The word “Design” seems to permeate every facet of owning a business these days. We hear high end brands like Apple espouse the benefits of employing design thinking at seemingly every keynote, but what is it and more importantly, is it something you need to be employing for your business?
The answer is most likely, yes.
Design thinking is taking the creative process taught and employed in the design field to solve problems.
Doesn’t really explain all that much does it? So, let’s break it down.
There are a lot of different models of design thinking out there but for today we’ll be focusing on a simple 3 step model.
So you’ve got an idea for a business, service or product. It’s a great one! You’re sure of it and you can’t wait to put pen to paper and start visualising this great idea of yours.
Well stop what you’re doing because you are getting WAY ahead of yourself…
Empathy is the ability to understand and share the feelings of another person, to put yourself in their shoes and see where they’re coming from.
Design thinking gets your mind thinking about the person at the other end of your great idea, the customer, the client, the business, whatever it is, you need to think about how they are going to react to it, which means doing a lot of… RESEARCH! (Yay!)
In the context of a new business, this means researching the demographics you want to target, are you aiming local? International? If you’re targeting an audience quite different from you research their interests, what’s their vernacular?
This stage can be the largest part of the entire process but it’s also the most important. When it comes to design thinking, ALL OF YOUR IDEATION SHOULD RELATE TO YOUR RESEARCH.
Unless you’ve been in a successful business for a long time, don’t assume that idea that just popped into your head is a good one, really analyse why you think it can work.
Okay you’ve done your research, at this point you’ve practically become the customer you’ve been researching.
So now it’s time to actually put some ideas down.
And you’re going to put down 20.
That might seem like a lot of different ways to go about solving a problem but the point here isn’t the amount of ideas you actually come up with, it’s about stretching out that brain muscle, reaching deep into crevices of your mind to find the truly unique ideas.
As I similarly said in the first step of design thinking, the first idea that pops into your head is most likely going to be the first idea that pops into everyone’s head, it’s the one that’s floating at surface level in your brain.
You want your business idea to be unique but unfortunately human brains work in a similar fashion to solve problems, so you’re most likely to do things in a similar way to a lot of other businesses out there without really showing why you’re unique.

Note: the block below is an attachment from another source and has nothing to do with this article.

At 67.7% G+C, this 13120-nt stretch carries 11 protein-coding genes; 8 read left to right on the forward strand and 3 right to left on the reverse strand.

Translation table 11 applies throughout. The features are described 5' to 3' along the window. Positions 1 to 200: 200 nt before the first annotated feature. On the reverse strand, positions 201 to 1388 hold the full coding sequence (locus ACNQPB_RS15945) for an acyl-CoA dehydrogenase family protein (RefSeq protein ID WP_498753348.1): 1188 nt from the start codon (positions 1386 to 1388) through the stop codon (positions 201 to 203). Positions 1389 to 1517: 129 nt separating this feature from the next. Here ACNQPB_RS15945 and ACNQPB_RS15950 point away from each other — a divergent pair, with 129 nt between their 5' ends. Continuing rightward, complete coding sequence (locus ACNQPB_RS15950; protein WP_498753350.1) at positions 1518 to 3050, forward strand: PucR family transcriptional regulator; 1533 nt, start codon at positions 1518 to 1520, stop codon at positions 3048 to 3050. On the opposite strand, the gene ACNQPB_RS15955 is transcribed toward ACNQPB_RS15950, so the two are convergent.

Remember all of your ideas should be driven BY YOUR RESEARCH and that this stage of the process is going to be like playing Guitar Hero while drinking, you’ll probably have about a 10 minute window where you’re amazing, the rest will be garbage fire.
It’s about finding that sweet 10-minute window of getting 100% on “Through the Fire and Flames” that you’re working towards.
Now this is the part of the whole process we’re you’re actually using your creative skills.
This stage is sometimes split into a “Prototype” and a “Test” stage but for the sake of simplicity we’ve combined them here.
This final part of the process is where you create a small-scale version of your product/service/idea so that it can be user tested.
If you’re designing a website maybe this means you create a mock-up and show it to your peers, or rehearsing a presentation in front of your friends.
Sometimes when bootstrapping a business for example companies can find themselves drinking their own Kool-Aid so to speak.
Without external critical analysis you can fall into the trap of believing all of your ideas are amazing and they’re all going to work out well.
This is the stage in the whole process where you research and your ideation should work in harmony to hopefully convey your intended message.
And Then Back To The Start
One of the harder parts of Design Thinking to mentally align with is its non-linear nature.
While these three stages work sequentially, they often feed back into each other.
The design phase could reveal that your original idea isn’t being conveyed as clearly as you thought, which means you’ve got to look back at your research and come up with some new ideations.
You should never be afraid to start all over again if an idea isn’t working, don’t try and force a square plug into a round whole just because you’ve dedicated X number of hours to one idea with no room for flexibility.
The world is constantly shifting and evolving, and you and your business should to.
If you’re interested in learning more about Design Thinking check out these resources: